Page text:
Douglas A. Drossman, MD
Co-Director Emeritus, UNC Center for Functional GI and Motility Disorders
Adjunct Professor of Medicine and Psychiatry, University of North Carolina School of Medicine
55 Vilcom Center Drive
Chapel Hill, NC 27514
Dr. Drossman received his M.D. degree at Albert Einstein College of Medicine and obtained his medical residency at the University of North Carolina School of Medicine and NYU – Bellevue Medical Center. He subspecialized in psychosocial (psychosomatic) medicine at the University Of Rochester School Of Medicine and in Gastroenterology at the University of North Carolina. He is currently President of the Rome Foundation, the Drossman Center for Education and Practice of Biopsychosocial Care LLC and Drossman Gastroenterology PLLC
Dr. Drossman was on staff at the University Of North Carolina School Of Medicine since 1977. In 2011 he left UNC as Professor of Medicine and Psychiatry, and since 2012 he is serving as Adjunct Professor of Medicine and Psychiatry. Dr. Drossman was founder and co-director of the UNC Center for Functional Gastrointestinal and Motility Disorders (1993-2011) with William Whitehead, PhD. In that capacity, the co-directors built a very strong research and clinical program focusing on functional GI and motility disorders. The Center has been successful in receiving federal, pharmaceutical grants and contracts and has provided service to patients with complex functional GI and Motility difficulties. Since formally leaving UNC Dr. Drossman has maintained ties in providing educational programs and he serves on the Center’s Advisory Board.
Dr. Drossman was also founder, past chair (1989-1993) and newsletter editor of the Functional Brain-Gut Research Group of the AGA, Chair of the Rome Committees (Rome I, II, III and IV) and President of the Board of the Rome Foundation (since 2004), past Chair of the Functional GI American Digestive Health Foundation’s Digestive Health Initiative (1999-2001) and of the Motility and Nerve-Gut Section of the AGA Council (2003-2005). He is Past-President of the American Psychosomatic Society (1997), a Fellow of the American College of Physicians, a Master of the American College of Gastroenterology, and is on the Board of Directors and Chair of the Scientific Advisory Board of the International Foundation for Functional GI Disorders (IFFGD). He has served on two committees of the Institute of Medicine Committee on Gulf War and Health, has been an Ad Hoc member of NIH- NCCAM Advisory board, and was a member of the NIH-National Commission on Digestive Diseases.
In 2012, Dr. Drossman founded the Drossman Center for the Education and Practice of Integrated, LLC care (drossmancenter.com) as an entity to help train physicians in relationship centered biopsychosocial care with emphasis on communication skills and enhancing the patient doctor relationship. He also began Drossman Gastroenterology PLLC (drossmangastroenterology.com) to provide specialized consultation and care for patients with difficult to diagnose and treat functional GI and Motility disorders.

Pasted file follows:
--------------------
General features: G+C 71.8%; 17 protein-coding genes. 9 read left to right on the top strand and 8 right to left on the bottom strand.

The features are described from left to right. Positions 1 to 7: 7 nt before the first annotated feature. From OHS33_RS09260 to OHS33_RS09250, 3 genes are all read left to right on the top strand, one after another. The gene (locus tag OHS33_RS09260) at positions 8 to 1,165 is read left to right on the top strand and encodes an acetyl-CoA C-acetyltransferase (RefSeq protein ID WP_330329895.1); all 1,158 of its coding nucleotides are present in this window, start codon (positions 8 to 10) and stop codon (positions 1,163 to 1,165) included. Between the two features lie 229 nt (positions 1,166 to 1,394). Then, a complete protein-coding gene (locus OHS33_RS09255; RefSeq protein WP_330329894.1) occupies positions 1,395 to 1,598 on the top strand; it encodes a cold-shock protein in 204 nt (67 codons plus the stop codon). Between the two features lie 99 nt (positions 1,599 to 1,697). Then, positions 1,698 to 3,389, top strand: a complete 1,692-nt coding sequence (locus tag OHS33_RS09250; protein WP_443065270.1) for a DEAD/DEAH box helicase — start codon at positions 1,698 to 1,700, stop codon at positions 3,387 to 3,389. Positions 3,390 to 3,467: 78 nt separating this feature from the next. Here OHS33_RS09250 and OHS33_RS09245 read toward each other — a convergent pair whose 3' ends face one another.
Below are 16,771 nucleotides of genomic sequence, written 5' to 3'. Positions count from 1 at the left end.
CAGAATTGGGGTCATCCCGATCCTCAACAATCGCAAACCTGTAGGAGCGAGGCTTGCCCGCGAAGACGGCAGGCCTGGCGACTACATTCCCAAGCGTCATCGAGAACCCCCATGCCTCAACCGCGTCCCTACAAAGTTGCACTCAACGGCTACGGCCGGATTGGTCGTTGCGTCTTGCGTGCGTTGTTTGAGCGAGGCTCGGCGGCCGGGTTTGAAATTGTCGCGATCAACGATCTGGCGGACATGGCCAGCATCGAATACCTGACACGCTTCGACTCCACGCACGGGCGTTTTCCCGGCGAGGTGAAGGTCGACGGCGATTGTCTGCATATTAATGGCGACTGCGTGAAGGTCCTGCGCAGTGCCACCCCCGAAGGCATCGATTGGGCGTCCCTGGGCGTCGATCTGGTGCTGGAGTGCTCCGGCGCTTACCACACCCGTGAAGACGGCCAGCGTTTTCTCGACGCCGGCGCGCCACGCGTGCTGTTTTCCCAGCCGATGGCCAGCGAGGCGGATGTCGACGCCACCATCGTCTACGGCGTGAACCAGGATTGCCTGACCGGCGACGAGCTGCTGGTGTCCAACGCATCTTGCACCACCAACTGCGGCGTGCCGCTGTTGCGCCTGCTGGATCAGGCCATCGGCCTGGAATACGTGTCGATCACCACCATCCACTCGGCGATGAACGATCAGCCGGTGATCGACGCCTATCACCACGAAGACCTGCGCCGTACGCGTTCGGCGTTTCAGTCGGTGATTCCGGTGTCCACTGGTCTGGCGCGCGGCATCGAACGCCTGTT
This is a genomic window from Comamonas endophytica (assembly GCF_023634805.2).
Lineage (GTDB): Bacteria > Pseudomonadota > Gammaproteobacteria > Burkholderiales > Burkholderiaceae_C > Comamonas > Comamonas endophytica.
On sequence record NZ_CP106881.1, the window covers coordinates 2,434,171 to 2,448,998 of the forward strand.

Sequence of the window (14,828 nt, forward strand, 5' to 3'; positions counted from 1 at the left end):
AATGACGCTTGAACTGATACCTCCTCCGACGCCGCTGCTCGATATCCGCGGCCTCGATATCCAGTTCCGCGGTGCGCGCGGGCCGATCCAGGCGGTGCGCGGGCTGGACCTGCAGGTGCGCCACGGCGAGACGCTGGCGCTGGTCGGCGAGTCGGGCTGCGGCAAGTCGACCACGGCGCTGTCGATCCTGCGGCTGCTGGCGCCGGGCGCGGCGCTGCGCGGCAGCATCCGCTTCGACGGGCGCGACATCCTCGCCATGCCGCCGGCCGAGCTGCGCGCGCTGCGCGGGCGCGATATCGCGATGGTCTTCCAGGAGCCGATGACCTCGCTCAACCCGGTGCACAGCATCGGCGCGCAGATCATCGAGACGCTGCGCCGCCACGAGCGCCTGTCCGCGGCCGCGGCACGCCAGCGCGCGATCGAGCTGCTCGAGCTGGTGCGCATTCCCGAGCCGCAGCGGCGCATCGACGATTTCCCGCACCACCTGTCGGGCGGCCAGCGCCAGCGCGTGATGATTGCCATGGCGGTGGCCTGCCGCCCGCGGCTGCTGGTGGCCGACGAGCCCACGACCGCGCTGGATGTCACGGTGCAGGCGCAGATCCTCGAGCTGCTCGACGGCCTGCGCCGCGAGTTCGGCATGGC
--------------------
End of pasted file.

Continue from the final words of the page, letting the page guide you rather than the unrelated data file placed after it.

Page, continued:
Dr. Drossman also established Drossman Consulting, LLC to consult in the health care field with academic programs in medicine, psychiatry and digestive diseases, Federal (NIH) or pharmaceutical grants, serving as a mentor or consultant with gastrointestinal medical practices, pharmaceutical advisory boards, as well as with health care foundations, medico legal groups, and non-profit health care and educational and media companies.
Dr. Drossman has written over 500 articles and book chapters, has published two books, a GI Procedure Manual, and textbook of Functional GI disorders (Rome I, II, III), and serves on six editorial and advisory boards in Gastroenterology, psychosomatic medicine, behavioral medicine, and patient health. He served 5-years as Associate Editor of the journal Gastroenterology and was the Gastroenterology Section Editor of the Merck Manual for 17 years.
Dr. Drossman’s research has related to the clinical, epidemiological, psychosocial and treatment aspects of gastrointestinal disorders. He developed and validated several assessment measures (e.g., illness severity and quality of life questionnaires for IBD and IBS, and an abuse severity scale) for clinical research, is involved in psychosocial outcomes research, and has also studied brain imaging in IBS and abuse. He was principal investigator on several NIH sponsored research grants with over $15,000,000 in funding including a multi-center treatment trial (antidepressant and cognitive-behavioral treatment) of the functional bowel disorders. He also consults with regulatory and pharmaceutical agencies regarding the design and evaluation of treatment trials. He is a recipient of the Janssen Award for Clinical Research (1999), the American Psychosomatic Society President’s Award (2003), the AGA Joseph B. Kirsner – Fiterman Award in Clinical Research (2005) the AGA Mentors Research Scholar Award (2007) and has received several “Who’s Who”, “Patient Choice” and “Best Doctors” citations over the past 15 years.
His educational and clinical interests relate to the psychosocial and behavioral aspects of patient care. He has produced numerous articles and videotapes on the biopsychosocial aspects of medical care, medical interviewing and the patient-doctor relationship, and received second prize at the 1997 AMA International Film Festival. As a Charter Fellow of the American Academy of Communication in Health Care, he facilitates workshops to develop clinical skills in physician-patient communication. He received the AGA Distinguished Educator Award (2004), was identified as a “Best Gastroenterologist” in Men’s Health (2007) and in Woman’s Health (2008) and is featured as one of 12 gastroenterologists in a book “Best Gastroenterology Practices” (2007).